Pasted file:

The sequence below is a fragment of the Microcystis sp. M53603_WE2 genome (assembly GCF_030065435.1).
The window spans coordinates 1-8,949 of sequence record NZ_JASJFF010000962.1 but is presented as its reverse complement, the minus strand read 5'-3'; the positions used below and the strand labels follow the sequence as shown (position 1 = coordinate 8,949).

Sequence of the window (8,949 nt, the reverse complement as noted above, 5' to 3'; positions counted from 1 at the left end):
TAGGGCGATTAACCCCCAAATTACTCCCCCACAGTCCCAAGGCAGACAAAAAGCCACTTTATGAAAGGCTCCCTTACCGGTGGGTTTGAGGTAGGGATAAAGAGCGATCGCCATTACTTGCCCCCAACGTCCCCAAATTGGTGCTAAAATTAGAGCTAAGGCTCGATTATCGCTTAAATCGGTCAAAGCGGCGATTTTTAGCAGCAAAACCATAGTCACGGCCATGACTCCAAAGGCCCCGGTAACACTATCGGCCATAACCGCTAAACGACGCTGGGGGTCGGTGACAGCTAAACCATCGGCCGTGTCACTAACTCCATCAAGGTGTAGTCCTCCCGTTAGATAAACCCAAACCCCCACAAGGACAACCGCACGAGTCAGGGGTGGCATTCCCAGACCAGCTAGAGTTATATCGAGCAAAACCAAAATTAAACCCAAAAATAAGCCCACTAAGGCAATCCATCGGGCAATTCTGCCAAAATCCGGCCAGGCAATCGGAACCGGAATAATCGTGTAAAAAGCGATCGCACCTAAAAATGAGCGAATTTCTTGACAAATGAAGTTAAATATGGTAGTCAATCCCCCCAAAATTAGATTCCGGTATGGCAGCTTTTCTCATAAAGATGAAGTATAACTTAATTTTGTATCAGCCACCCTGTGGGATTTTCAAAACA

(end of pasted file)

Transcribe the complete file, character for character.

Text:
The sequence below is a fragment of the Microcystis sp. M53603_WE2 genome (assembly GCF_030065435.1).
The window spans coordinates 1-8,949 of sequence record NZ_JASJFF010000962.1 but is presented as its reverse complement, the minus strand read 5'-3'; the positions used below and the strand labels follow the sequence as shown (position 1 = coordinate 8,949).

Sequence of the window (8,949 nt, the reverse complement as noted above, 5' to 3'; positions counted from 1 at the left end):
TAGGGCGATTAACCCCCAAATTACTCCCCCACAGTCCCAAGGCAGACAAAAAGCCACTTTATGAAAGGCTCCCTTACCGGTGGGTTTGAGGTAGGGATAAAGAGCGATCGCCATTACTTGCCCCCAACGTCCCCAAATTGGTGCTAAAATTAGAGCTAAGGCTCGATTATCGCTTAAATCGGTCAAAGCGGCGATTTTTAGCAGCAAAACCATAGTCACGGCCATGACTCCAAAGGCCCCGGTAACACTATCGGCCATAACCGCTAAACGACGCTGGGGGTCGGTGACAGCTAAACCATCGGCCGTGTCACTAACTCCATCAAGGTGTAGTCCTCCCGTTAGATAAACCCAAACCCCCACAAGGACAACCGCACGAGTCAGGGGTGGCATTCCCAGACCAGCTAGAGTTATATCGAGCAAAACCAAAATTAAACCCAAAAATAAGCCCACTAAGGCAATCCATCGGGCAATTCTGCCAAAATCCGGCCAGGCAATCGGAACCGGAATAATCGTGTAAAAAGCGATCGCACCTAAAAATGAGCGAATTTCTTGACAAATGAAGTTAAATATGGTAGTCAATCCCCCCAAAATTAGATTCCGGTATGGCAGCTTTTCTCATAAAGATGAAGTATAACTTAATTTTGTATCAGCCACCCTGTGGGATTTTCAAAACA